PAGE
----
Rather than return to the coast as expected the path after Auchmithie veered left, taking me into Ethie itself. The path stopped at the entrance to a field, and for the next mile or so I walked almost cross-country along overgrown tractor tracks and saturated grassland before picking up pavement again at the other end. It was hard to be sure where Ethie started, and every time I passed a house or an outbuilding I was left to wonder whether that was it, or if the village proper was still to come. I could see Ethie Castle just off of the road, over a thatch of small trees, and determined that this had to be the full extent of Ethie even as I turned right and followed a lane demarcated for Ethie Mains. It was around here that I passed an unofficial sign pointing to Lunan Bay.
Stupidly, I hadn’t bothered to research the route at all, let alone pack directions or even a basic map of Scotland, assuming that this section of the Angus Coastal Path would be as straightforward as that which had connected Arbroath to Carnoustie. However, I did recognise the name Lunan Bay from parental anecdotes of family holidays past and for some reason assumed it to be roughly equidistant between Arbroath and Montrose. Worryingly, the next official way-marker pointed in three directions, none of them to Lunan Bay. Instead I had the option of turning back the way I’d come, turning left to some place beginning with a ‘P’ or continuing on to Inverkeilor.
I opted for the latter, on the basis that it had been trailed for a few miles now and therefore must surely be of some importance to the route, but a short distance later found myself unceremoniously deposited onto a deserted street with no further directions to choose from. Still reluctant to backtrack, I decided to return to the coast using one of the various unnamed roads leading out of town and, hopefully, presumably, pick the Angus Coastal Path up again there. I stopped to ask an elderly dog-walker which way it was to the sea, only to be directed back to Lunan Bay and told that I was still considerably closer to Arbroath than Montrose. I had by this point been walking for nearly five hours, and yet this woman was suggesting I had barely walked six miles. What the..?
I doubted her dubious directions, still certain that I’d walked further than her pedestrian estimates and long passed Lunan Bay, but was too polite to ignore her advice and strike out in an altogether different direction, so I set off down an anonymous road and hoped for the best. I was starving, tired and essentially lost, so couldn’t help but try to formulate some sort of Plan B should I never make it out of the interchangeable Angus countryside. I could call a taxi, I told myself, but couldn’t imagine what I might say over the phone to dispatch. “Where am I, you ask? Well, I’m in Angus. Near some Highland Cows.” I knew that the train didn’t stop between Arbroath and Montrose from many trips to Aberdeen, and only had two £20 notes which I wasn’t sure any local bus service would be able or willing to break.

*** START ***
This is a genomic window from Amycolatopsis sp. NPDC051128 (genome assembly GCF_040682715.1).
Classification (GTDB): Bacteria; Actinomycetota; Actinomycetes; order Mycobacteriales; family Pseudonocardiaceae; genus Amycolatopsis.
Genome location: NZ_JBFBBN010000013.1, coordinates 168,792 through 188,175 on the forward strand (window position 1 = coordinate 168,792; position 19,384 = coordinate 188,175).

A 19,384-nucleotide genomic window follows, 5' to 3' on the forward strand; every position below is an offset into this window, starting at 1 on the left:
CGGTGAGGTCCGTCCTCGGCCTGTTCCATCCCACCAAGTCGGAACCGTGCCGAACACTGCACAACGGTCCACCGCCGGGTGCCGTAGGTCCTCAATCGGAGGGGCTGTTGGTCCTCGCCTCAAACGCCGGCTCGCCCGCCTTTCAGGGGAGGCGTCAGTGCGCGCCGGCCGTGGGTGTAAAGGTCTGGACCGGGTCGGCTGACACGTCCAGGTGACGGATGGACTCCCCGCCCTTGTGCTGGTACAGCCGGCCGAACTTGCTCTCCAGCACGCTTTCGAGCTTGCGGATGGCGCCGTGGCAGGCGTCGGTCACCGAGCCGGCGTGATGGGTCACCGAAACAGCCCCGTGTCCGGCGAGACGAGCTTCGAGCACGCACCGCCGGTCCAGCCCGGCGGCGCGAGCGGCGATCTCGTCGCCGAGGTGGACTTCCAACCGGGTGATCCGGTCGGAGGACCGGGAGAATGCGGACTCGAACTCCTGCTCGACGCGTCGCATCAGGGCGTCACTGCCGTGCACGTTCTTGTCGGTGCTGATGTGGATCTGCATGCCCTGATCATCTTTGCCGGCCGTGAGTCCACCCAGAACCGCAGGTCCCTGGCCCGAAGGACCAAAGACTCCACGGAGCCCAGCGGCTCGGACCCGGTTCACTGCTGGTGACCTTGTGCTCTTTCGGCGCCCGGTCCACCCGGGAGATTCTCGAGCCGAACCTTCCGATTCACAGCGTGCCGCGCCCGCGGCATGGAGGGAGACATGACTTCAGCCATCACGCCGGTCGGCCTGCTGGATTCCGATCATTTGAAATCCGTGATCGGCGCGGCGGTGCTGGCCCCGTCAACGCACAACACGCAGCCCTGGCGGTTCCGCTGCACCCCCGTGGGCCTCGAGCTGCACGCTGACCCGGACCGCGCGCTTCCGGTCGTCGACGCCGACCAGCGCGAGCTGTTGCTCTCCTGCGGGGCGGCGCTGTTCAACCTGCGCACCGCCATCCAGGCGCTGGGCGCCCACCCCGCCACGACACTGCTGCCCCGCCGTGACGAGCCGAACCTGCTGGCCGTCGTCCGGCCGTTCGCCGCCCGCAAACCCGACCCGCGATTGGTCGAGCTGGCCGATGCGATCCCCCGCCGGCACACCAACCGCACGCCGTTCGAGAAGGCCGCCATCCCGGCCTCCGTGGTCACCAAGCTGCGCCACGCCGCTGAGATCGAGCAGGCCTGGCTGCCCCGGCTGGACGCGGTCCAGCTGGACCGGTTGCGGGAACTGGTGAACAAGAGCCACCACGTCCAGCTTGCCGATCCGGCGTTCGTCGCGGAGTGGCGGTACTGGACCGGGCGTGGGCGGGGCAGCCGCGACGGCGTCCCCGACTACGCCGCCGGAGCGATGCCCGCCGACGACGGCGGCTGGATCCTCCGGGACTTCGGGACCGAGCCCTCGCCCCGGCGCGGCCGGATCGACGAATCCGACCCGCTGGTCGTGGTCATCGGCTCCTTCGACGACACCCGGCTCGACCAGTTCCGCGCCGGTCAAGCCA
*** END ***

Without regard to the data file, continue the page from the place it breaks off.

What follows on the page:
What felt like an hour later I finally reached Nethere Dysart, a B-road that also doubled as route one of the National Cycle Network. I stopped a cyclist and asked where she’d come from, desperate for someone with a reflective vest and without a dog to tell me that my chosen destination was at least physically possible, if not overly plausible. Nobody else I’d spoken to had actually made the journey themselves, including two fit-looking day-trippers that had merely stopped at Carlingheugh Bay. She was cycling to Arbroath from Stonehaven, and happily contradicted my last contact by suggesting that I was actually only a few miles out of Montrose, if I stuck to bike route as she had. Knowing that I could walk that distance in just over two hours, and therefore still make it to Montrose before the last bus, I decided to abandon the Angus Coastal Path, wherever it was, and stick to the side of the road instead.
After a short distance I finally happened across Red Castle at Lunan, and — even more excitingly — somewhere to eat on the bay itself. Lunan Bay Diner is located just off of the road, opposite Blair-Imrie Hew A, and it was open and still serving and full of people still in contact with the outside world. I ordered a cheese and haggis toastie, a hazelnut latte and an overpriced bar of organic chocolate and retired to a window seat to watch the car park in jealous wonder. I got speaking to an Aberdonian couple at the next table who were house-sitting for their daughter while she was on holiday, and who had passed me earlier in their car and couldn’t believe that I had walked all that way, and still had so far left to go. I was pretty amazing, I thought, wasn’t I?
I had barely left Lunan Bay Diner when another couple pulled over and offered me a lift, if not to Montrose then at least a few miles further up the road. I thanked them for their kind offer and politely declined, then declined again when they insisted, before explaining that I was actually out here on purpose with the express intention of actually doing it on foot, thankyouverymuch. I watched them drive away, cursing my senseless determination as they went, knowing that I’d soon regret my stubbornness. By this point the rain had stopped completely and the sun was out in force — sun cream was among the many items I hadn’t bothered packing, and I could already feel my face beginning to burn.